Kilmainham gaol might not be first place you think of visiting when you head over to Ireland but it should be! This dark old prison might seem like an odd choice for an wander out of the city centre but within it’s historic walls lies the foundation of the Republic of Ireland its self. This prison has seen it all and the events that transpired inside these walls and bars helped to spark a revolution! And if that isn’t enough, the building itself is a wonder to see!
It might be a little out of the city to come and walk around an old prison but the history here had us captivated from moment we crossed the threshold. Usually we hate guided tours but as this was the only way to visit and it was so cheap.
Kilmainham gaol is not only a prison full of the tales of those unfortunate souls who found themselves in here, the injustices they fought and also the way this prison changed the penal and reform systems of the world. But more interestingly this place is one of the most important locations of the Irish republic and its creation. The events which took place here shaped the future of Ireland and had a massive impact on the Irish people. It turned opinions, paved the way for a revolution and changed history. If there is one place in Ireland to visit, it’s the birthplace of its freedom!
History of Kilmainham as a prison:
Kilmainham has a long and infamous history as a harsh centre for discipline. Built in 1796 it was a “new” prison which concentrated on reformation of the prisoners rather than just simply locking them up and sending them out worse than they arrived. This was implemented through a harsh regime of discipline and fear. The prison itself, the largest unoccupied “Gaol” in Europe, was built to replace the old prison just a few hundred feet away.
The prison soon became known as a place of oppression and suffering in which inmates where kept unsegregated, sometimes each cell could house up to 5 prisoners whether male, female or children. No heating or lighting was provided either to these tiny cells which on average measured only 28sq meters. Instead prisoners would have to sit in the dark and cold with only a single candle to last up to two weeks.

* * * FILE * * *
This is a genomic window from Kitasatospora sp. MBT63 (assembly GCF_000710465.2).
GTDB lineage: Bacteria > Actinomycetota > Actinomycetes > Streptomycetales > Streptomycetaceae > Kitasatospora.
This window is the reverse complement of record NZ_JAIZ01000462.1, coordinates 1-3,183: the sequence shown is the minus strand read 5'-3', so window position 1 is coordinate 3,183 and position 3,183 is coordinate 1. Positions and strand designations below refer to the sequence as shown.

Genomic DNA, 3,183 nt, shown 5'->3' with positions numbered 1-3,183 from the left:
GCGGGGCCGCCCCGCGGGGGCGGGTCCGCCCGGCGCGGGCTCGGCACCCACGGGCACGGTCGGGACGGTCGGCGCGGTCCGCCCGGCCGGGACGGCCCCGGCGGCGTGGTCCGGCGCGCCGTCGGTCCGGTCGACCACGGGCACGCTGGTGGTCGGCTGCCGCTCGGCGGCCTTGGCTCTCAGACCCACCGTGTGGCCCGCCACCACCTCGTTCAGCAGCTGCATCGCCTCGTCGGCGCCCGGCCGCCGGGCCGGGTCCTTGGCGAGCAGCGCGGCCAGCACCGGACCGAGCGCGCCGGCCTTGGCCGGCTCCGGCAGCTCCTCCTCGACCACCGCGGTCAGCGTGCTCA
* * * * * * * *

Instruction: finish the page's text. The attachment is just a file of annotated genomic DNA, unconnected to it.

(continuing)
Many of the adult prisoners would eventually be transported on the long and arduous journey down to Australia, separated from their families many died en route or never returned home. Those who did stay in the prison may have also been hung, public executions took place over the front of the prison until 1820 when the practice was limited to the “hanging cell”.
Women and children suffered the most in the prison due to the lack of segregation. Often children would be arrested for petty crimes, most often theft, and thrown in jail with adults, the youngest is thought to have been around seven! The women were also reported as laying on “straw on the flagstones of the cell and common halls” when their fellow prisoners who were male where provided with “iron bedsteads”.
An important location for Irish independence:
However Kilmainham Gaol is most known for the role it played in the heroic and tragic events of the emergence of Ireland as an independent nation from the 1790’s to the 1920’s. The prison became famous for its incarceration of almost all of the most important figures, military leaders and famous politicians in the Irish struggle for independence over the years. This included the leaders of the 1916 Easter Rising, Charles Stewart Parnell, Robert Emmet and Eamon De Valera. As such its story has become intertwined with that of Irish nationalism.
The narrative of the battle for independence became centred on this prison when the high profile inmates of the Easter Rising entered the jail. At the time most of the public opinion favoured the British, most simply didn’t want any trouble. This group of revolutionists were at the time seen as trouble makers who instead of fighting for the Irish people were just causing unnecessary suffering.